The largest excavation conducted at Hiwassee Island occurred in the late 1930s when the University of Tennessee investigated the site prior to the inundation of Chickamauga Reservoir. Labor for this effort was provided by the Works Progress Administration (WPA). The focus of the excavation was on the Mississippian Village located on the north end of the island. Among the findings was a central plaza, palisade/stockade and large platform mound. Information collected from these investigations provided one of the first regional chronologies in the Southeast and the fieldwork and most importantly the resulting report was touted by numerous professionals in the field as being innovative for its time.

WPA/TVA Archaeology Photographs, 1930s-1940s

WPA Excavations of large platform mound on Hiwassee Island (Photo courtesy of McClung Museum of Natural and Cultural History)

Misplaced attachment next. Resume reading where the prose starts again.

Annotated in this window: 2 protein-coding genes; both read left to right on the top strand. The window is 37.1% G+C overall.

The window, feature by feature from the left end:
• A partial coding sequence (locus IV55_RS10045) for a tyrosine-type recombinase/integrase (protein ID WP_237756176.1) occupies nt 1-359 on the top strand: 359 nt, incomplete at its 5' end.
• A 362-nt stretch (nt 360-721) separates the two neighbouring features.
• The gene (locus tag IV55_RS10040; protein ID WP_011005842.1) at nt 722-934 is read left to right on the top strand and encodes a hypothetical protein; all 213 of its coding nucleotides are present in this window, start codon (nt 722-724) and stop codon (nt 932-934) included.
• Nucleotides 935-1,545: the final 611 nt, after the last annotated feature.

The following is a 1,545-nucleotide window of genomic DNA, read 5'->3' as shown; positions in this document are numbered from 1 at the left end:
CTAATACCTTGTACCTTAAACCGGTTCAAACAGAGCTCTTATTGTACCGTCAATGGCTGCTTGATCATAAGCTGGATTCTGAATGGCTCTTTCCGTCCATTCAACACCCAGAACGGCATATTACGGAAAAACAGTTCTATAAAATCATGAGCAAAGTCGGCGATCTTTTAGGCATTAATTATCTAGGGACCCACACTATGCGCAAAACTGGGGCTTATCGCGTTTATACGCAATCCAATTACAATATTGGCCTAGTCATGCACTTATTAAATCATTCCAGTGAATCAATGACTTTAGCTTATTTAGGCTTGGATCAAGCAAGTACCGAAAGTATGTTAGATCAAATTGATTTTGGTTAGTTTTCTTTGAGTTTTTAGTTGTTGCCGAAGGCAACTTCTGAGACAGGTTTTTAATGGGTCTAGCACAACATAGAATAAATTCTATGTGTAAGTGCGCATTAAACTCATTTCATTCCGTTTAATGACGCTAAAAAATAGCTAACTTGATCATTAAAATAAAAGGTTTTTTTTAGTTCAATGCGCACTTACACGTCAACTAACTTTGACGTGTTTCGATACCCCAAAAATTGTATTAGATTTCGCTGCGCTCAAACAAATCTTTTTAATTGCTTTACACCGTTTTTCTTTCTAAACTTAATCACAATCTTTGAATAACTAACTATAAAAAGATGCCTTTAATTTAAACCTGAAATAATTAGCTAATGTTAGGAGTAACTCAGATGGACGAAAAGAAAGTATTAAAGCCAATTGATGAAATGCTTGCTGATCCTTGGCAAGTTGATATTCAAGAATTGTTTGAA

Since the 1930s several small scale surveys and excavations have been conducted at the site. A reconnaissance survey in 1987 re-examined previously identified features, such as shell middens and mounds, still remaining on the island. An archaeological field school conducted between 1997-1999 assessed the extent of intact deposits along the shoreline as justification for stabilization to protect eroding features. While both of these efforts provided data to indicate the potential for remaining significant archaeological deposits, no comprehensive assessment of the island was made until 2015.


Marianne Shuler (TVA Archaeologist) learns how to use the gradiometer